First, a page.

Consumer electronics firm VTech has changed its T&Cs following a major data breach last year in an apparent attempt to shift liability for future security incidents onto its customers.
The Hong Kong-based firm revealed last November that an “unauthorized party” accessed customer data held in its Learning Lodge app store database, exposing customers’ names, email addresses, encrypted passwords, secret questions and answers for password retrieval, IP addresses, mailing addresses and download history.
The firm never revealed how many customers had been affected, but some estimates put the figure at over five million, including the details of some children.
However, Microsoft security MVP Troy Hunt revealed this week that VTech updated its terms and conditions on Christmas Eve.
The Limitation of Liability section now includes the following, in caps:
“YOU ACKNOWLEDGE AND AGREE THAT YOU ASSUME FULL RESPONSIBILITY FOR YOUR USE OF THE SITE AND ANY SOFTWARE OR FIRMWARE DOWNLOADED THEREFROM. YOU ACKNOWLEDGE AND AGREE THAT ANY INFORMATION YOU SEND OR RECEIVE DURING YOUR USE OF THE SITE MAY NOT BE SECURE AND MAY BE INTERCEPTED OR LATER ACQUIRED BY UNAUTHORIZED PARTIES. YOU ACKNOWLEDGE AND AGREE THAT YOUR USE OF THE SITE AND ANY SOFTWARE OR FIRMWARE DOWNLOADED THEREFROM IS AT YOUR OWN RISK.”
Hunt argued that the incident was not, as VTech claimed, an “orchestrated and sophisticated attack,” claiming that it stemmed from a SQL injection flaw – one of the most common and easiest to fix.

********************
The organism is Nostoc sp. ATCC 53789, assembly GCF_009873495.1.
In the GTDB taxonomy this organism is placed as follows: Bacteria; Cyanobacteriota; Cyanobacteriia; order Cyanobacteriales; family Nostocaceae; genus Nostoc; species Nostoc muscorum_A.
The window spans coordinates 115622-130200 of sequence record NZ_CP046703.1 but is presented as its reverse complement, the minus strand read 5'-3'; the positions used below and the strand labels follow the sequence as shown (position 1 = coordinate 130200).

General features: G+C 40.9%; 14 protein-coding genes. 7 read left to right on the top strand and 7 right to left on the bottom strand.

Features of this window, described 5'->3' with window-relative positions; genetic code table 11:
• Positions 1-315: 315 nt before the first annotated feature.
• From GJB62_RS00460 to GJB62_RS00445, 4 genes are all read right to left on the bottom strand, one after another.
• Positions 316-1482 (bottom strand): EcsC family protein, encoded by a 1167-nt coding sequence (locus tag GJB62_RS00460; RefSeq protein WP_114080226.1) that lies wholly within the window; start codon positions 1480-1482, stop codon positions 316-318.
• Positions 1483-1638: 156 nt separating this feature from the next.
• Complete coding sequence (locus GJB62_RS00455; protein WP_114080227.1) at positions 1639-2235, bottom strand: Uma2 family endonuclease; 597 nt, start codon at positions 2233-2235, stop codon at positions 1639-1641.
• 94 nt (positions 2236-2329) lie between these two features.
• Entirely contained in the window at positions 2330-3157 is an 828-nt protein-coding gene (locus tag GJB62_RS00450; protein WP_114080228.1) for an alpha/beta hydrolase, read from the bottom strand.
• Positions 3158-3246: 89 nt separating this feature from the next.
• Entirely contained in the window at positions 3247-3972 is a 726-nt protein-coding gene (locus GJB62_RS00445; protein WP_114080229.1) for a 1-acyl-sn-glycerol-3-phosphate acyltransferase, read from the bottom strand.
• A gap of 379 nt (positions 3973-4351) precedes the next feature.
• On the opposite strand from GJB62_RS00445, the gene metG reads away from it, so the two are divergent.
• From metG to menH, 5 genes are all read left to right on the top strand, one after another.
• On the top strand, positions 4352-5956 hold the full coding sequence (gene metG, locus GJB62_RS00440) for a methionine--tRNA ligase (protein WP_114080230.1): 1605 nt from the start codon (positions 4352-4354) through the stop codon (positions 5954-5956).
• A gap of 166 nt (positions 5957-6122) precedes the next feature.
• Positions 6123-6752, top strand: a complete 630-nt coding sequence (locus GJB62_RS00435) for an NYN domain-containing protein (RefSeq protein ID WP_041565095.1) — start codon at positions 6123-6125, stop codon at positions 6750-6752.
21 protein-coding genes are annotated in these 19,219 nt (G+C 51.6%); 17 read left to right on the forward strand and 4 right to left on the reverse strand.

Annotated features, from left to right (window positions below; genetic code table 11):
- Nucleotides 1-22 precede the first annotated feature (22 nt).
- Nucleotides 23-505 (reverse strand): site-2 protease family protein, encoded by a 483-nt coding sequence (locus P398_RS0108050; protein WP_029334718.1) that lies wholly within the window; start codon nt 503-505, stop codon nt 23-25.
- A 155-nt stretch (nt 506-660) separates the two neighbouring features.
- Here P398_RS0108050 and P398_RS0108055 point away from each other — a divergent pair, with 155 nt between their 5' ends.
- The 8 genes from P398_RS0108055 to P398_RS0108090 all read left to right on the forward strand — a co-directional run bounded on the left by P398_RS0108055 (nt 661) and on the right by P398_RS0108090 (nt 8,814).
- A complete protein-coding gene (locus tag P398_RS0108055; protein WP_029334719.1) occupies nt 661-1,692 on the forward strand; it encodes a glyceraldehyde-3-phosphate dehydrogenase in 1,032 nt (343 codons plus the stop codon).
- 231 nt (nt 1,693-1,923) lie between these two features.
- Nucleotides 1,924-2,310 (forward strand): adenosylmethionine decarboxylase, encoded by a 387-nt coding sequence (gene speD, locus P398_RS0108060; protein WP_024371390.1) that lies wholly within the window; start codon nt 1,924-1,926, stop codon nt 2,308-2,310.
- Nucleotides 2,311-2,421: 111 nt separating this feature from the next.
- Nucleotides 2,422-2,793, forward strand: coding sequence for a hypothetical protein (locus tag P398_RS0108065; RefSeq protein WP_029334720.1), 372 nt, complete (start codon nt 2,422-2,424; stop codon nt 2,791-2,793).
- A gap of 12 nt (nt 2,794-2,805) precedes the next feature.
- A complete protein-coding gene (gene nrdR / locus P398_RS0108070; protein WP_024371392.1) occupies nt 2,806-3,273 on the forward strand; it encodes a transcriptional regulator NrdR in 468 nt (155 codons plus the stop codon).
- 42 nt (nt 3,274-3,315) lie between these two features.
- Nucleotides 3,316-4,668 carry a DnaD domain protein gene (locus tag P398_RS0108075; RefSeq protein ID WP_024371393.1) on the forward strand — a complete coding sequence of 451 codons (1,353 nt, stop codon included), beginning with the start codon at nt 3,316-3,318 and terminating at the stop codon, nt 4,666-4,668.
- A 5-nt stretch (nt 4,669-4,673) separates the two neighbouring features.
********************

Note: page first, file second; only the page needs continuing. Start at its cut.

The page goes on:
Numerous other security oversights included unsalted MD5 password hashes, a lack of SSL encryption and “massively outdated web frameworks,” he argued.
A VTech spokeswoman stood by the updated T&Cs.
"Since learning about the hack of its databases, VTech has worked hard to enhance the security of its websites and services and to safeguard customer information. But no company that operates online can provide a 100% guarantee that it won't be hacked,” she told the BBC.
"The Learning Lodge terms and conditions, like the T&Cs for many online sites and services, simply recognize that fact by limiting the company's liability for the acts of third parties such as hackers. Such limitations are commonplace on the web."
But cybersecurity experts were quick to condemn VTech’s move.
Pat Clawson, CEO of Blancco Technology Group, argued it was the perfect example of what not to do following a data breach.
“It’s not only a bad business practice, but it’s also taking the implied stance that as a company, VTech doesn’t understand the importance of managing data holistically across the entire lifecycle,” he argued.
“What parent would feel even remotely comfortable buying a toy from a company that blatantly and unapologetically tells them they shouldn’t have any expectation of privacy?”
Lieberman Software VP of product strategy, Jonathan Lieberman, argued VTech’s stance is set to become the norm as firms look to limit their liability in case of cybercrime.
“If you’re not going to sit and read the dozens of pages of legal language, make sure you minimize the exposure of your information. Does this site really need your real date of birth – or just one that says you’re old enough?” he argued.
“Do you maintain a few different email addresses so you can use them at different services? Can you use a super complex password unique to this site and just let the browser remember it for you?”
Ironically, VTech now also sells home security systems.